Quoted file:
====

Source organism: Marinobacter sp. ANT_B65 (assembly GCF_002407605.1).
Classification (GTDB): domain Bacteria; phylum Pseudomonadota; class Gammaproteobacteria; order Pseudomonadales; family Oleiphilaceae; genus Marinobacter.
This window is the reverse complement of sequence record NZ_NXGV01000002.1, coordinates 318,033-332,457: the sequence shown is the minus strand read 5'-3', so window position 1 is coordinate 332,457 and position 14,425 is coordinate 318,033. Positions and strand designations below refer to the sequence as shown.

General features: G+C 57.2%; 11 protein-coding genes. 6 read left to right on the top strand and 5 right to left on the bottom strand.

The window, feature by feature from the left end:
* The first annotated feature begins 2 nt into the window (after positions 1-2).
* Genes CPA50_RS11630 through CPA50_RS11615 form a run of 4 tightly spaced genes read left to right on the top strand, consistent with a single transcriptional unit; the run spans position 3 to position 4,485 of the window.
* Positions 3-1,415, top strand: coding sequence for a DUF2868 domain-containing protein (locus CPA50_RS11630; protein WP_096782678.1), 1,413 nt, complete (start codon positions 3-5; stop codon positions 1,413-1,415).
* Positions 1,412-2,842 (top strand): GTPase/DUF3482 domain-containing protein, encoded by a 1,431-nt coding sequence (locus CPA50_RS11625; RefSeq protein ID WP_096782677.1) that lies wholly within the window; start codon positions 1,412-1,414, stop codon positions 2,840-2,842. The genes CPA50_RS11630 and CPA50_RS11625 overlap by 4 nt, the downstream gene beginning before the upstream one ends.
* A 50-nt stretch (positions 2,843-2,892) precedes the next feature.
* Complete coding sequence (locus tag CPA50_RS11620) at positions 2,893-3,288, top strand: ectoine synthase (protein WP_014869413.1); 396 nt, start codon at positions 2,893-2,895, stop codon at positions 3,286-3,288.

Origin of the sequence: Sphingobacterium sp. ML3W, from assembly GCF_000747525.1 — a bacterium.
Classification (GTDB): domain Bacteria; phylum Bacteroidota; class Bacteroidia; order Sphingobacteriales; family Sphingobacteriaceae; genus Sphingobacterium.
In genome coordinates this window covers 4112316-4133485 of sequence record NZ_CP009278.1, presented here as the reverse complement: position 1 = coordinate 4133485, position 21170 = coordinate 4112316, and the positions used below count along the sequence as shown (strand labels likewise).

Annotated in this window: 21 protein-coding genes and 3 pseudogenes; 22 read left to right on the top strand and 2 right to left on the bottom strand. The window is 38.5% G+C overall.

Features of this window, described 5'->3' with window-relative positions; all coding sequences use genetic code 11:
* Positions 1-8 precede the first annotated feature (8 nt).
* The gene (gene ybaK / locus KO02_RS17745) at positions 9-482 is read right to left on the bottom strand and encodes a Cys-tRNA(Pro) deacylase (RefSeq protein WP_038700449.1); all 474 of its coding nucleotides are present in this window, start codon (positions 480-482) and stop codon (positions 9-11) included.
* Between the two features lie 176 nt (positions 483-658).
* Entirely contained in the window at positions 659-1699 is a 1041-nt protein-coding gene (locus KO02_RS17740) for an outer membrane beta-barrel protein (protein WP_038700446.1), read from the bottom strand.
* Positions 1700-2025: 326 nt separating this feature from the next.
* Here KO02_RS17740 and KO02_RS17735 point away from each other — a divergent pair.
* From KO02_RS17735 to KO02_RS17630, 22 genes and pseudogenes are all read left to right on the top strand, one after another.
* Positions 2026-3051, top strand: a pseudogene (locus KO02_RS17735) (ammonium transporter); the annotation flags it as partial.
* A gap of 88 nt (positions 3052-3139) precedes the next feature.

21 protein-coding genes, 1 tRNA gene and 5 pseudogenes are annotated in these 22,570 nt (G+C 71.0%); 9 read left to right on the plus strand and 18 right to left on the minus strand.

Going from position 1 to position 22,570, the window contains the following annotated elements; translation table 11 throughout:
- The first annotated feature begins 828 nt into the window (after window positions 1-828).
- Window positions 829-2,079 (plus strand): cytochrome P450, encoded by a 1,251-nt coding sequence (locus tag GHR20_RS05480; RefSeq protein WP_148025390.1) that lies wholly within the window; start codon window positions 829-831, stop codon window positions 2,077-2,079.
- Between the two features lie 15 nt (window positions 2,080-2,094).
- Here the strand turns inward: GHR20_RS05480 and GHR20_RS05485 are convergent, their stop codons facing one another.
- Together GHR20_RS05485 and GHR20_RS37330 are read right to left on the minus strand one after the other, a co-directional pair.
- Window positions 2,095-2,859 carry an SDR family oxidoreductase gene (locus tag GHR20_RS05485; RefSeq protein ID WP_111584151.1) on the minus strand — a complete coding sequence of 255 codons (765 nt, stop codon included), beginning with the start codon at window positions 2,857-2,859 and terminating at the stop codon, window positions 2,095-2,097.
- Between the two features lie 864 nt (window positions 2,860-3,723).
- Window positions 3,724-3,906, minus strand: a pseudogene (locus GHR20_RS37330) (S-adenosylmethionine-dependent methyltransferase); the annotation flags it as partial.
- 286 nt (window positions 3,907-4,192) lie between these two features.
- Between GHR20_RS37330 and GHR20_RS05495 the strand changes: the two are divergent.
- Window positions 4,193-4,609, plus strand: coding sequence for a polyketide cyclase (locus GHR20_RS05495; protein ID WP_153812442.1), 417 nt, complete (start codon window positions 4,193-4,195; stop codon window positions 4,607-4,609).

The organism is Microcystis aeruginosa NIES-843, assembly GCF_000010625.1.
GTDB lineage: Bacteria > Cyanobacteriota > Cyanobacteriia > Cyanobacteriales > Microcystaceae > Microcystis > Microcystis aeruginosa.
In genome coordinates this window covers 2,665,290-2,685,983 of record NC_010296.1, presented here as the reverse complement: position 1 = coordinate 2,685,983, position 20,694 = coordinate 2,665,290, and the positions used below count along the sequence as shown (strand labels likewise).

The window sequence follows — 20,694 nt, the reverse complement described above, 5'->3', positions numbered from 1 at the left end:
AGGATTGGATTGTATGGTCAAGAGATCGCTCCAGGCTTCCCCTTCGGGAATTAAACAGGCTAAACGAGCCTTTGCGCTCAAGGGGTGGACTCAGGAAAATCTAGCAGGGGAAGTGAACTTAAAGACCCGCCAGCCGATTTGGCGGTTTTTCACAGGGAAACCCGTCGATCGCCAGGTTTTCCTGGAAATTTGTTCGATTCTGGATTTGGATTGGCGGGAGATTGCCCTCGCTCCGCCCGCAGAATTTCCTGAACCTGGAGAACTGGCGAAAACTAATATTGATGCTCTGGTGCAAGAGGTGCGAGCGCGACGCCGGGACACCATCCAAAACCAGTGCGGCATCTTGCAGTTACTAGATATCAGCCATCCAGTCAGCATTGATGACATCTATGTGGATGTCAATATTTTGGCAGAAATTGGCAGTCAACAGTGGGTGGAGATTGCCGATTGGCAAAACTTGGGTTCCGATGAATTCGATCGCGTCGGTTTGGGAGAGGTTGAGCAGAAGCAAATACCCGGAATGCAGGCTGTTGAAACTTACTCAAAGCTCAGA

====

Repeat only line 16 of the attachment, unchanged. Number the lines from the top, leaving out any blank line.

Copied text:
Features of this window, described 5'->3' with window-relative positions; all coding sequences use genetic code 11: